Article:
+
 
 +
The host of Morgoth came to Gondolin, pouring over the Echoriad from the north and north east.  All would have died within the city but that [[Idril]] had made a secret tunnel.  She and [[Tuor]] led the remnants of the people of Gondolin out by this route and then they climbed into the mountains to the north, by the perilous pass known as the [[Cirith Thoronath]].  The refugees were attacked by [[Orcs]] and a [[Balrogs|Balrog]].  While eagles dispersed the Orcs, [[Glorfindel]] fought with the Balrog upon a pinnacle of rock and both fell into the nearby abyss.  Like Fingolfin, Thorondor came and brought Glorfindel's body up to the refugees, who buried him in a mound of stones beside the path.  The people could then proceed with their escape, and eventually came out of the mountains and into the vale of [[Sirion]].<ref>{{S|Gondolin}}</ref>
 +
 
 +
==Etymology==
 +
Echoriath is [[Sindarin]]. It means "encircling fence", from ''[[echor]]'' "encircling" and ''[[iâth]]'' "fence".<ref name="Elements">{{S|Elements}}, entries ''echor'' and ''iâth''</ref>
 +
 
 +
[[Christopher Tolkien]] mentioned that his father's intent was to rename the Echoriath as ''Echoriad'', but perhaps this knowledge eluded him while publishing ''[[The Silmarillion]]''.<ref name="WJ">{{WJ|Hurin}}, note 27</ref>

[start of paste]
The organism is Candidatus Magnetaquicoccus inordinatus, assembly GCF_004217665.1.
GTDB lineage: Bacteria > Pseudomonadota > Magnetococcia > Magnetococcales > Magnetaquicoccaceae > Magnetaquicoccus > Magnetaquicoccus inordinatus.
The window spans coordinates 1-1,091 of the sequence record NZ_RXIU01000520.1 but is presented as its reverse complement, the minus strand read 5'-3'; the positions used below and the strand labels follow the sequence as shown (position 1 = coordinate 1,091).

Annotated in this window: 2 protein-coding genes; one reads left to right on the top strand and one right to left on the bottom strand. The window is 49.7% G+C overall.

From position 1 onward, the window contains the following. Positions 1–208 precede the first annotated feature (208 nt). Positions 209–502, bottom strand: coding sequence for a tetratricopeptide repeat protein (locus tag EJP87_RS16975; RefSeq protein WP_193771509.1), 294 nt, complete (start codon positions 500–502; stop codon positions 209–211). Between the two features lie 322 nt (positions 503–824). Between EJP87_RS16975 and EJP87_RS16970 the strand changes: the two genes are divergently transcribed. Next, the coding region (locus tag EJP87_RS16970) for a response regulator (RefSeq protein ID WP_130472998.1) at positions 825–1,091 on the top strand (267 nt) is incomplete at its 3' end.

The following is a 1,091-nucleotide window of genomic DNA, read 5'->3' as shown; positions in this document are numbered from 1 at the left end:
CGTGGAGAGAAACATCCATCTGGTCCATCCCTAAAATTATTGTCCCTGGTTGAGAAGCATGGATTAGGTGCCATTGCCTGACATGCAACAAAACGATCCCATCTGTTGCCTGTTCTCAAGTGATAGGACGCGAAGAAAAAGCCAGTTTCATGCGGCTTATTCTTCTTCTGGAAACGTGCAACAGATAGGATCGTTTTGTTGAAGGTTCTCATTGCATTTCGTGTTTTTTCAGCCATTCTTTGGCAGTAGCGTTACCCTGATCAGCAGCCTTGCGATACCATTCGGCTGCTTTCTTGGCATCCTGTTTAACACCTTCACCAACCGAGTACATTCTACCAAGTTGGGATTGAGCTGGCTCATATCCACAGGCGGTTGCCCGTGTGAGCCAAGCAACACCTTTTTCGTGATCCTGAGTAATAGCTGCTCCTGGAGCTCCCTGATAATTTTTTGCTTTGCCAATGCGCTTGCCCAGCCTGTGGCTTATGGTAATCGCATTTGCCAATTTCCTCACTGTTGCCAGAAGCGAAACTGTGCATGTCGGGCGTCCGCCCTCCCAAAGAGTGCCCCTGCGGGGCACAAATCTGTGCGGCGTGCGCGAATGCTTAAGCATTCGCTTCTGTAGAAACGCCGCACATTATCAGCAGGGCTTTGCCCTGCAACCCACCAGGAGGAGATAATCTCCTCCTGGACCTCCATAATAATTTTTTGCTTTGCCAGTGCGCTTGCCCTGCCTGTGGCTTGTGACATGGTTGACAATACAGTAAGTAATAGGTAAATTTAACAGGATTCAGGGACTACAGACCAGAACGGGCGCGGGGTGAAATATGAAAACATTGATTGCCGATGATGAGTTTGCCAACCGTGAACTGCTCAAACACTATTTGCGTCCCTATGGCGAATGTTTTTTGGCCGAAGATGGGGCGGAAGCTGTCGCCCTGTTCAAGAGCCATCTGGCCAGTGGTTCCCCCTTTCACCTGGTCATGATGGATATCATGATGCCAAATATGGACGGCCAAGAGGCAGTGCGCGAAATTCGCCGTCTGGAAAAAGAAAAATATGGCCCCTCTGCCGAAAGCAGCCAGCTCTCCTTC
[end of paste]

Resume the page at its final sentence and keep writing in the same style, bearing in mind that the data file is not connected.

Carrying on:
+
 
 +
{{references}}
 
[[Category:Beleriand]]
 
[[Category:Beleriand]]
 +
[[Category:Mountains]]
 
[[Category:Sindarin locations]]
 
[[Category:Sindarin locations]]
  
 
[[de:Echoriath]]
 
[[de:Echoriath]]
[[fr:encyclo:geographie:reliefs:beleriand:echoriath]]
 
 
[[fi:Echoriath]]
 
[[fi:Echoriath]]
 +
[[fr:encyclo:geographie:reliefs:beleriand:echoriath]]

Revision as of 20:17, 14 February 2013

lolxd
Húrin reaches the Echoriath, by Ted Nasmith

The Echoriath or Echoriad, the Encircling Mountains,[1] were a mountain range in the north of Beleriand, with the vale of Sirion to the west and separated by the Pass of Anach from the Ered Gorgoroth to the east. The southern part of the circle of mountains were called the Crissaegrim, which was the abode of eagles.[2]

The Echoriath formed a natural circle of rock, enclosing the valley later called Tumladen, within which lay the Elven city of Gondolin. A hidden ravine provided the main access through the Echoriath — a way guarded by seven gates.[3]

Maeglin prospected in the northern part of the Echoriad and found diverse and abundant metals. From his mine, Anghabar, he found hard iron that he prized.[4]

When Fingolfin died the eagle Thorondor carried his body to a mountain top north of Gondolin. Turgon, the son of Fingolfin, came and built a cairn over his body that no Orc dared to approach. Also in the aftermath of the Dagor Bragollach Húrin and [[Huor] were the first men to enter Gondolin, but they did not traverse the hidden ravine to reach the city - instead they were borne aloft by the eagles of Thorondor over the Encircling Mountains. Later they departed in the same manner and thus could not reveal the passage into Tumladen (and swore oaths to not reveal the valley's location).[5]